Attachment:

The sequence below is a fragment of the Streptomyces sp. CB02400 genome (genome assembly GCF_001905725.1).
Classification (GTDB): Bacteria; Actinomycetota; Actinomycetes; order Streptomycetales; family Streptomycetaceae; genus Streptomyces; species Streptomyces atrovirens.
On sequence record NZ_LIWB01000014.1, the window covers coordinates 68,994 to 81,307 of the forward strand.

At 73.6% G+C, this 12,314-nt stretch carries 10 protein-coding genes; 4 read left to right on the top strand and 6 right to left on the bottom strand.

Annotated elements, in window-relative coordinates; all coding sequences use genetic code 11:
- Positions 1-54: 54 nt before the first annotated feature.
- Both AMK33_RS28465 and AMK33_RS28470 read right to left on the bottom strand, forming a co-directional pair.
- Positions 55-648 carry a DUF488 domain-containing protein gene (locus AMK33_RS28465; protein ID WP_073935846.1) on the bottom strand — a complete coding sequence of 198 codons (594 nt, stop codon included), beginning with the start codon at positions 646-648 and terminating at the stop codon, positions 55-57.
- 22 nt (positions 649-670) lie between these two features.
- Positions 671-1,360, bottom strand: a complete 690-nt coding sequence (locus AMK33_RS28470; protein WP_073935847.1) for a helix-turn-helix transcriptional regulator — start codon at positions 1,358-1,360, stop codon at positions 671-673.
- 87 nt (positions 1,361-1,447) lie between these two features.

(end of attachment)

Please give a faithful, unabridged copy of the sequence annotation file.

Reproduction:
The sequence below is a fragment of the Streptomyces sp. CB02400 genome (genome assembly GCF_001905725.1).
Classification (GTDB): Bacteria; Actinomycetota; Actinomycetes; order Streptomycetales; family Streptomycetaceae; genus Streptomyces; species Streptomyces atrovirens.
On sequence record NZ_LIWB01000014.1, the window covers coordinates 68,994 to 81,307 of the forward strand.

At 73.6% G+C, this 12,314-nt stretch carries 10 protein-coding genes; 4 read left to right on the top strand and 6 right to left on the bottom strand.

Annotated elements, in window-relative coordinates; all coding sequences use genetic code 11:
- Positions 1-54: 54 nt before the first annotated feature.
- Both AMK33_RS28465 and AMK33_RS28470 read right to left on the bottom strand, forming a co-directional pair.
- Positions 55-648 carry a DUF488 domain-containing protein gene (locus AMK33_RS28465; protein ID WP_073935846.1) on the bottom strand — a complete coding sequence of 198 codons (594 nt, stop codon included), beginning with the start codon at positions 646-648 and terminating at the stop codon, positions 55-57.
- 22 nt (positions 649-670) lie between these two features.
- Positions 671-1,360, bottom strand: a complete 690-nt coding sequence (locus AMK33_RS28470; protein WP_073935847.1) for a helix-turn-helix transcriptional regulator — start codon at positions 1,358-1,360, stop codon at positions 671-673.
- 87 nt (positions 1,361-1,447) lie between these two features.